The term Gymnastics is used as a generic term and includes all Gymnastics recognised disciplines (Acrobatics, Aerobics, General (Gymnastics for All). Gymnastics is an anaerobic sport. Anaerobic means "without oxygen." Gymnasts tend to have middling levels of aerobic(with oxygen) capacity.

However, gymnasts are among the strongest and most flexible of all athletes. Gymnastics performances usually last under 90 seconds. The level of intensity of the activities is too high for long-term performance such as seen in endurance sport long duration events like the marathon. Most sports are anaerobic in nature. Only the long term endurance sports such as cycling, swimming, and running are largely aerobic. 

Gymnastics is an "acyclic" sport which means that the same movements are not repeated over and over .


What child hasn't been told to eat their vegetables so they can grow up and be 'big and strong'? While nutrition is a key component of building healthy bodies, it is not the whole story. Children's bodies need to move and be tested in order for them to achieve optimum health. Gymnastics is an ideal way for them to do this, as it uses their own body weight and gravity as resistance. Handstands, cartwheels, rolls, bar work, vaulting, balancing and bouncing all work to build strength for dynamic activities, as well as core strength for balance and control.


Flexibility is essentially the ability to move. Each muscle group has a range of possible motion. With increased flexibility, we are able to take advantage of that full range of motion. In gymnastics, children stretch and move in a variety of ways, freeing up their various muscle groups. Increased flexibility also aids in injury prevention. A stretched, flexible muscle is less likely to strain or tear.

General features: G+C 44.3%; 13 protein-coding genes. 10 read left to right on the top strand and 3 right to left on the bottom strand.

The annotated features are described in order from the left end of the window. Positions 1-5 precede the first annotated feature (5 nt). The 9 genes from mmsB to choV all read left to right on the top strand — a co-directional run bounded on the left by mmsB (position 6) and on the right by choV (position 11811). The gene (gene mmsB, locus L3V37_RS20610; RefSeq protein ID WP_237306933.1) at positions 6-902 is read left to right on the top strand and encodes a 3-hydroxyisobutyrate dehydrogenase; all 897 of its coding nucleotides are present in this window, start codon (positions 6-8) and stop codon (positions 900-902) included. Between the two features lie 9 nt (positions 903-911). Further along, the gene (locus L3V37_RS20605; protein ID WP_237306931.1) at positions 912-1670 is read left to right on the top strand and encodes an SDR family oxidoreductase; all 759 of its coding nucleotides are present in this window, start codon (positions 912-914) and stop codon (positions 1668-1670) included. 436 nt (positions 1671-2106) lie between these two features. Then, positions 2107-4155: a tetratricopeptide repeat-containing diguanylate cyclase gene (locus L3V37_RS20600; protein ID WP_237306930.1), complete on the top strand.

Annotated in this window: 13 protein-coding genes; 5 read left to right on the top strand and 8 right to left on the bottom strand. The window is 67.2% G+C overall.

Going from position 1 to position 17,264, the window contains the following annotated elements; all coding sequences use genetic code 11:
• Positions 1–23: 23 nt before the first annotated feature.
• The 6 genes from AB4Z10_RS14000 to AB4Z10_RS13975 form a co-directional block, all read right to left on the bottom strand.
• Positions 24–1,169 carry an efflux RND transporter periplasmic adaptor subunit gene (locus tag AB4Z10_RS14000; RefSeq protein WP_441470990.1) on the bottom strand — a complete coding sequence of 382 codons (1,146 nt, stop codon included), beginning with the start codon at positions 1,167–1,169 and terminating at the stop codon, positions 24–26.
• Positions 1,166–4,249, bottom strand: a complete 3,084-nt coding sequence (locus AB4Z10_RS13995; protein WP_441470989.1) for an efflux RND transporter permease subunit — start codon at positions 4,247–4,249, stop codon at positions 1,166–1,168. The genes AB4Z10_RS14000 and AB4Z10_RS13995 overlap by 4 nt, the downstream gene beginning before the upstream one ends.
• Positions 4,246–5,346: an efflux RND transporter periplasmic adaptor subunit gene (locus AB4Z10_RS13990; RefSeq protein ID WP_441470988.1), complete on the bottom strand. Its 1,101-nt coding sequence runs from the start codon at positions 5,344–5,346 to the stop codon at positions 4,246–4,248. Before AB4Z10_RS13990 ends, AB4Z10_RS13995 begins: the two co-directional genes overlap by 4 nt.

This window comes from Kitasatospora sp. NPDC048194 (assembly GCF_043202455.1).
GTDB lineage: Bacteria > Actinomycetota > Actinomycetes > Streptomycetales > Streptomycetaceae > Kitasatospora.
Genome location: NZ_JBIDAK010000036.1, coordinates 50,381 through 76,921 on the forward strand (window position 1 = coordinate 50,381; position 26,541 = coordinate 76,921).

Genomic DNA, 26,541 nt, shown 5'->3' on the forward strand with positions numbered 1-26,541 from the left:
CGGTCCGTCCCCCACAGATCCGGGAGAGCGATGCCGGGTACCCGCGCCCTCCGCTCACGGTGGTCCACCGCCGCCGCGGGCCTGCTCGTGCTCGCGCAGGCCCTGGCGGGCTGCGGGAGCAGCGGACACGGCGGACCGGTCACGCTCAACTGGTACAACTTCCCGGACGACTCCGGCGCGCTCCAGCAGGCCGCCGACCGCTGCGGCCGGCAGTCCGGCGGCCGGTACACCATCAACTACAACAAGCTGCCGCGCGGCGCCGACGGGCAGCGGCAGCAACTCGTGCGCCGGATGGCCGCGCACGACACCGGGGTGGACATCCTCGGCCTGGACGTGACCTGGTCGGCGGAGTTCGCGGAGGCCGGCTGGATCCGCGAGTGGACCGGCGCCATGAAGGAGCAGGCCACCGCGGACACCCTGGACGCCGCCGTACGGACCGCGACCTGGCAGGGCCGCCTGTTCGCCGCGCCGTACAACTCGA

Strong Bones:

Weight-bearing activity is strongly encouraged by the CDC for bone health, as it promotes increased bone density. This is especially important for young people. As we age, we stop building bone mass and eventually begin to lose a little each year. Building strong, dense bones in our youth offers great protection throughout our lives. Gymnastics is a fun, healthy way to learn a variety of weight-bearing skills and increase bone density and strength. 

Fit, Healthy Bodies:

 Children who suffer from obesity are more likely to have risk factors for heart disease, asthma, sleep apnea, and type 2 diabetes. Obese children are also more likely to struggle with weight into their adult lives. Being involved in a fun, active, challenging physical activity is part of the healthy lifestyle required to combat obesity and its related health issues. Currently, many of our schools have limited or no physical education, and far too many of our children spend their spare time in front of video games, televisions, and computers. Current guidelines recommend 30 minutes of moderate activity 5 times a week, as well as flexibility activities one each week and weight-bearing activity 3 times each week to promote healthy hearts, lungs, bones, and muscles. Each gymnastics class  includes cardio, strength, and flexibility activities, and is a great way to not only add these activities to a child's routine but also teach them healthy habits which can follow them for a lifetime


Nothing builds confidence quite like wondering if we can do something and finding out we can. The harder we work for it, the more meaningful and lasting the feeling of success. Gymnastics offers repeated opportunities to succeed at a higher and higher level, constantly challenging the athlete, and constantly rewarding those who rise to the challenge.